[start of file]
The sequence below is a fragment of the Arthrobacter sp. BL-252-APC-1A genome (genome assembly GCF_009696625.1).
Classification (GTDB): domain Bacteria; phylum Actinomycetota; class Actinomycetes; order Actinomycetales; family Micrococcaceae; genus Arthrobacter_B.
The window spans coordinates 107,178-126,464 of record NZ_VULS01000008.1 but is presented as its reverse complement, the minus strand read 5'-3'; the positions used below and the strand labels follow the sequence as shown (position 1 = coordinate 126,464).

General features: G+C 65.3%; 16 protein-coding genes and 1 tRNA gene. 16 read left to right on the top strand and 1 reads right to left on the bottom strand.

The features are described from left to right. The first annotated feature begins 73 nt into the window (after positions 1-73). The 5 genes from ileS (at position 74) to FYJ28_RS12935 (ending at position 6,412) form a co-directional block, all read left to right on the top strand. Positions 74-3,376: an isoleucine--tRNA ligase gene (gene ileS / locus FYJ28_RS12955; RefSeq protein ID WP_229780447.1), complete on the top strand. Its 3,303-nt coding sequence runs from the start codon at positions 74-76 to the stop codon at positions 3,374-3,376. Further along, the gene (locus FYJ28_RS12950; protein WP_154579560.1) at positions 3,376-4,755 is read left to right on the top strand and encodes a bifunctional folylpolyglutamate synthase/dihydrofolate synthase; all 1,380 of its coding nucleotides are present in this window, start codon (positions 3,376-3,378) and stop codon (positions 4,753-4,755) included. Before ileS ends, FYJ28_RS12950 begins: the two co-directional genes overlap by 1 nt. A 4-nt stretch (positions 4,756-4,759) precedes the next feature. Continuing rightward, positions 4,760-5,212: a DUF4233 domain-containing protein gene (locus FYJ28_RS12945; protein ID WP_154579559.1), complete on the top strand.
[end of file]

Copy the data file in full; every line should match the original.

The sequence below is a fragment of the Arthrobacter sp. BL-252-APC-1A genome (genome assembly GCF_009696625.1).
Classification (GTDB): domain Bacteria; phylum Actinomycetota; class Actinomycetes; order Actinomycetales; family Micrococcaceae; genus Arthrobacter_B.
The window spans coordinates 107,178-126,464 of record NZ_VULS01000008.1 but is presented as its reverse complement, the minus strand read 5'-3'; the positions used below and the strand labels follow the sequence as shown (position 1 = coordinate 126,464).

General features: G+C 65.3%; 16 protein-coding genes and 1 tRNA gene. 16 read left to right on the top strand and 1 reads right to left on the bottom strand.

The features are described from left to right. The first annotated feature begins 73 nt into the window (after positions 1-73). The 5 genes from ileS (at position 74) to FYJ28_RS12935 (ending at position 6,412) form a co-directional block, all read left to right on the top strand. Positions 74-3,376: an isoleucine--tRNA ligase gene (gene ileS / locus FYJ28_RS12955; RefSeq protein ID WP_229780447.1), complete on the top strand. Its 3,303-nt coding sequence runs from the start codon at positions 74-76 to the stop codon at positions 3,374-3,376. Further along, the gene (locus FYJ28_RS12950; protein WP_154579560.1) at positions 3,376-4,755 is read left to right on the top strand and encodes a bifunctional folylpolyglutamate synthase/dihydrofolate synthase; all 1,380 of its coding nucleotides are present in this window, start codon (positions 3,376-3,378) and stop codon (positions 4,753-4,755) included. Before ileS ends, FYJ28_RS12950 begins: the two co-directional genes overlap by 1 nt. A 4-nt stretch (positions 4,756-4,759) precedes the next feature. Continuing rightward, positions 4,760-5,212: a DUF4233 domain-containing protein gene (locus FYJ28_RS12945; protein ID WP_154579559.1), complete on the top strand.